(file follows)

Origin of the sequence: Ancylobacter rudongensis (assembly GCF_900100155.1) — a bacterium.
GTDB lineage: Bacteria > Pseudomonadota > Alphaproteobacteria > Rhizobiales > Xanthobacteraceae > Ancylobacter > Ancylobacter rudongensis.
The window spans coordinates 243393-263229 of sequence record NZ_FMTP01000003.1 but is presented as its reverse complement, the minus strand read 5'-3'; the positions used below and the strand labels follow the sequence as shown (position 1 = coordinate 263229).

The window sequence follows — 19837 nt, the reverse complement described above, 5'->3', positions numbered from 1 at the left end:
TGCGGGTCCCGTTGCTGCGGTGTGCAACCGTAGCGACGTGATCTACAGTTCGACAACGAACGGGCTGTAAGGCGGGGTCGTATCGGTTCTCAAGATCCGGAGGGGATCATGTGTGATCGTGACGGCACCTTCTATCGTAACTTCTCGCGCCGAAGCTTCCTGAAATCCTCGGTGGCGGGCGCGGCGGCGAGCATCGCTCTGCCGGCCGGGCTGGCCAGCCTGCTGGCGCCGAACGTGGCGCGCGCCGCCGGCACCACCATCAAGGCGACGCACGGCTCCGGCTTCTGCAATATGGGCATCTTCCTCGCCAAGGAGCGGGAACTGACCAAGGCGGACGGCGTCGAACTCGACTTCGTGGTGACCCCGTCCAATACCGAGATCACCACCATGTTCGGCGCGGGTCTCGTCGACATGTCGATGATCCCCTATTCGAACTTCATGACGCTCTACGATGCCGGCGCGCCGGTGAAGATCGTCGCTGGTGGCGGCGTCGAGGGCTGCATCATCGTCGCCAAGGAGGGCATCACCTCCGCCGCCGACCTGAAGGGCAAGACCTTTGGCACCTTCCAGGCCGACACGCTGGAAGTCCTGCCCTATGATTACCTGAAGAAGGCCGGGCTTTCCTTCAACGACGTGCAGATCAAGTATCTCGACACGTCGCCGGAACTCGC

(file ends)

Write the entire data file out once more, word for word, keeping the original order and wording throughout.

Origin of the sequence: Ancylobacter rudongensis (assembly GCF_900100155.1) — a bacterium.
GTDB lineage: Bacteria > Pseudomonadota > Alphaproteobacteria > Rhizobiales > Xanthobacteraceae > Ancylobacter > Ancylobacter rudongensis.
The window spans coordinates 243393-263229 of sequence record NZ_FMTP01000003.1 but is presented as its reverse complement, the minus strand read 5'-3'; the positions used below and the strand labels follow the sequence as shown (position 1 = coordinate 263229).

The window sequence follows — 19837 nt, the reverse complement described above, 5'->3', positions numbered from 1 at the left end:
TGCGGGTCCCGTTGCTGCGGTGTGCAACCGTAGCGACGTGATCTACAGTTCGACAACGAACGGGCTGTAAGGCGGGGTCGTATCGGTTCTCAAGATCCGGAGGGGATCATGTGTGATCGTGACGGCACCTTCTATCGTAACTTCTCGCGCCGAAGCTTCCTGAAATCCTCGGTGGCGGGCGCGGCGGCGAGCATCGCTCTGCCGGCCGGGCTGGCCAGCCTGCTGGCGCCGAACGTGGCGCGCGCCGCCGGCACCACCATCAAGGCGACGCACGGCTCCGGCTTCTGCAATATGGGCATCTTCCTCGCCAAGGAGCGGGAACTGACCAAGGCGGACGGCGTCGAACTCGACTTCGTGGTGACCCCGTCCAATACCGAGATCACCACCATGTTCGGCGCGGGTCTCGTCGACATGTCGATGATCCCCTATTCGAACTTCATGACGCTCTACGATGCCGGCGCGCCGGTGAAGATCGTCGCTGGTGGCGGCGTCGAGGGCTGCATCATCGTCGCCAAGGAGGGCATCACCTCCGCCGCCGACCTGAAGGGCAAGACCTTTGGCACCTTCCAGGCCGACACGCTGGAAGTCCTGCCCTATGATTACCTGAAGAAGGCCGGGCTTTCCTTCAACGACGTGCAGATCAAGTATCTCGACACGTCGCCGGAACTCGC